While looking for additional brands of hot sauce to review, I came across this Crystal Hot Sauce at Walmart, and decided to buy a 12-ounce bottle for review. Well, I did that and liked the overall taste, consistency, packaging, and price of this particular brand of hot sauce. Indeed, many companies make hot sauce out there these days, because this condiment is quite the versatile flavor even though it strongly kicks. Apparently many folks like me, like that signature hot sauce kick, as hot sauce is the primary flavoring in the ever-so-popular Buffalo wings, spicy hamburgers, and other chicken courses. I’ve applied it to my favorite fish dishes for years. Here are my thoughts on this great hot sauce that’s virtually indispensable in my home.
Benefits, Pros, Advantages, and Features
- The hot flavor of Crystal Hot Sauce from Baumer Foods Inc., improves the taste of so many foul and fish entrees. It can hide the “fishiness” of fish and the “fowlness” of chicken quite effectively if desired. While it’s a rather thin sauce, as it contains no xantham gum or other thickening agents, this sizzling offers an abundance of peppery, salty heat.
- Crystal has somewhat lower sodium than most other hot sauces I’ve sampled, at just 135 milligrams per teaspoon. Frank’s RedHot Original on the other hand, has roughly 190 milligrams. If you want lower sodium than this, try Texas Pete hot sauce, at 100 milligrams per teaspoon serving.
- The best-used-by date is nearly three years out from the purchase date. So this hot sauce will keep a long time in the pantry.
- This product need not be refrigerated after opening. Just store it in a cool, dry, and dark place for maximum original-flavor retention.
- This hot sauce with its medium-level hotness, adds lots of flavor to any dish but virtually no calories or carbs. I like it best on fish fillets and chicken patties.
- I’d describe this hot sauce as moderately hot; I’ve tasted other much hotter sauces. This makes it acceptable to wide variety of guests at the dining room table if not over-applied.
- I love the glass bottle, that is much preferred to plastic that some other manufactures put their hot sauce in.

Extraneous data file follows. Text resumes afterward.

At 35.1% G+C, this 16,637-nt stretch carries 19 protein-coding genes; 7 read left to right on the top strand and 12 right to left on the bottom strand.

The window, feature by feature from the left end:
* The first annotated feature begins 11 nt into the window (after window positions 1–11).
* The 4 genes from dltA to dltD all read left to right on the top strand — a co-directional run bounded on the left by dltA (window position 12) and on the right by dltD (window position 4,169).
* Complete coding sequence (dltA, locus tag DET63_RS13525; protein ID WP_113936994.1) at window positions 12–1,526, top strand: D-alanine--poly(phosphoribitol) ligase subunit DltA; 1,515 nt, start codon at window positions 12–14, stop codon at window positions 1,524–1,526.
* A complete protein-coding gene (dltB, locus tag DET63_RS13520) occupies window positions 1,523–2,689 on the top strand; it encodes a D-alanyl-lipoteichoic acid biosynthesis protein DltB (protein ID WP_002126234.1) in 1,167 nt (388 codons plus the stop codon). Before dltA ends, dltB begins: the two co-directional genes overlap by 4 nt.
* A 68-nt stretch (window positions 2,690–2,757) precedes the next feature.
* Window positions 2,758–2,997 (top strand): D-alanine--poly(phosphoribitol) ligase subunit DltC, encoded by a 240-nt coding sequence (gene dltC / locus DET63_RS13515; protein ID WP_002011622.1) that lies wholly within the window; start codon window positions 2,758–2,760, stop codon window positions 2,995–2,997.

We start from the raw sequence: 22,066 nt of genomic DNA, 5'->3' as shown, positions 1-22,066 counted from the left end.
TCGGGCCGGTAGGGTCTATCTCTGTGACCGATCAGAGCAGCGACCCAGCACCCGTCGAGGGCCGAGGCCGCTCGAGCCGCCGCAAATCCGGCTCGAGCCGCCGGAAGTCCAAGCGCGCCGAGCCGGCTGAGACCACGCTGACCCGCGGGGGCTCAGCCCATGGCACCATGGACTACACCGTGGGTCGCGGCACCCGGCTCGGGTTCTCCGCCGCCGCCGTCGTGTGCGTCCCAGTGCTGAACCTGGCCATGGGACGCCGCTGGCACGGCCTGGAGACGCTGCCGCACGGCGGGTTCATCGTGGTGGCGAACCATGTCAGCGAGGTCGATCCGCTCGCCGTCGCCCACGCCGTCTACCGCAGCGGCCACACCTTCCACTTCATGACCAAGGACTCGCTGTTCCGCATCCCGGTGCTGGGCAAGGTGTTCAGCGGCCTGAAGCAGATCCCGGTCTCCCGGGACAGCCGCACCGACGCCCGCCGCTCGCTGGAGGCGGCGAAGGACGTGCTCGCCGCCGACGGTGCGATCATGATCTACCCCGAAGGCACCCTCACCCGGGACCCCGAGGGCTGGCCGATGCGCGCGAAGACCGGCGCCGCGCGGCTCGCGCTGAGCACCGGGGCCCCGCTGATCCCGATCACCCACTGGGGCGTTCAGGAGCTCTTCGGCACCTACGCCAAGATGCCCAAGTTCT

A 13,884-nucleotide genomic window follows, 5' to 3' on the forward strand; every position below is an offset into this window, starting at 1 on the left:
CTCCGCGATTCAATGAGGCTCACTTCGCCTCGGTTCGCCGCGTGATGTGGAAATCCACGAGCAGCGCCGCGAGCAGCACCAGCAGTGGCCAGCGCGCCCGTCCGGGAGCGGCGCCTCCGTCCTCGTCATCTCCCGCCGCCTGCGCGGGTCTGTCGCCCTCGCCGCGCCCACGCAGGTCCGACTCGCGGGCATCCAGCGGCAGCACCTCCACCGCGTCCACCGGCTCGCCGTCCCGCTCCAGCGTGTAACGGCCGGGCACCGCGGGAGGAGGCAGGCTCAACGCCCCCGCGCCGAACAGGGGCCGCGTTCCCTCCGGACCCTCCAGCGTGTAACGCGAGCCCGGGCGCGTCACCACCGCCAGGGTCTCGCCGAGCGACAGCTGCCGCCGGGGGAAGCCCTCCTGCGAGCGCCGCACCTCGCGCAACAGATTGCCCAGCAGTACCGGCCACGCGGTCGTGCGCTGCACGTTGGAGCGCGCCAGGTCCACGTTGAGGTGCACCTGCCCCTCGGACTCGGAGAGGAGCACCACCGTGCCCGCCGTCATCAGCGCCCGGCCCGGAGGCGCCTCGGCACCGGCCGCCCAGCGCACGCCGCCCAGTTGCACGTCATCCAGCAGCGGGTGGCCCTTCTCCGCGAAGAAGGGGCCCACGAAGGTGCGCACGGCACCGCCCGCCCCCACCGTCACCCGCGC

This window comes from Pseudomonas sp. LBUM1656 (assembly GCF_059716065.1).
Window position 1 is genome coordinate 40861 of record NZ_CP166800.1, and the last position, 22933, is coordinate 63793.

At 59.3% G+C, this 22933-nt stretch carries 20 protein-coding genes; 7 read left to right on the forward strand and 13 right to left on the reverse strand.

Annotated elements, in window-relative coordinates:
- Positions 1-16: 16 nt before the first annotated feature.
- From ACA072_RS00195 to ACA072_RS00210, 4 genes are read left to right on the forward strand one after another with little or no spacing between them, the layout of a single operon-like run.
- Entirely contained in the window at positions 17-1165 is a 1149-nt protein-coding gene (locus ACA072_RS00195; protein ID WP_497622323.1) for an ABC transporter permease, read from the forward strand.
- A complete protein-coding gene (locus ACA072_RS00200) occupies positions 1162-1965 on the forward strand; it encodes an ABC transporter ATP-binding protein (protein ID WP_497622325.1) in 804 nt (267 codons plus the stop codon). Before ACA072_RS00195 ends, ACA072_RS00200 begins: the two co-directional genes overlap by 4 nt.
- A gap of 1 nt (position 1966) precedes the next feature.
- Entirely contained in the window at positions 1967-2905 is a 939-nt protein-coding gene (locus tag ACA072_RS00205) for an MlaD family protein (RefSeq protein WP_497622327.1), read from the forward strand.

- This product has no added food colors or preservatives. Yet it stores well for long periods.
- Though the sodium in this product is still rather high at 135 milligrams per teaspoon, it contains almost no calories, carbs, fat, or added sugars. So unless you’re hypertensive, this is one condiment that you can add with relative care-free abandon.
- There’s no sweet taste to become addicted to here, which is nice. I get so tired of searching for foods without a sweet taste. Crystal hot sauce is therefore one food that I’ve been seeking. At least for hot sauce anyhow, the search is over.
Disadvantages, Cons, Problems, and Concerns
- This hot sauce has roughly 405 milligrams of sodium per tablespoon, which can aggravate hypertension in those who need to watch their blood pressure. Perhaps there’s a low-sodium version of this hot sauce.
- Crystal Hot Sauce can be hard to find, except in the bigger grocery chain stores.
Aged red cayenne pepper, distilled vinegar, and salt.
- Serving size: 1 teaspoon (5 milliliters). Servings per 12-ounce container: 71.
- Calories: 0.
- Total fat: 0 grams, 0% DV.
- Saturated fat: 0 grams, 0 DV.
- Trans fat: 0 grams.
- Sodium: 135 milligrams, 6% DV.
- Total carb: 0 grams, 0% DV.
- Protein: 0 grams, 0% DV.
All-in-all, this medium-salt hot sauce is a cook’s best friend for heating up foods with flavor and zest that people will generally appreciate. The flavor has been so highly sought due in part to the ubiquity of Buffalo hot wings these days. In moderation, hot sauce a healthy flavoring, as it contains no added sugars or fats. So I highly recommend it be included any any chef’s kitchen. I’d rate Crystal Hot Sauce at 96 out of 100.
Where To Buy Crystal Hot Sauce
Look for this pepper sauce in the clear glass bottle (that displays the orange-red hot sauce inside) with the red, white, green, and blue label at Walmart or many other larger grocery stores.
- : Moved this post to the Tom’s Diet Quest blog, added whitespace, adjusted ad placement, and tweaked the content.
- 2012-05-17: Originally published.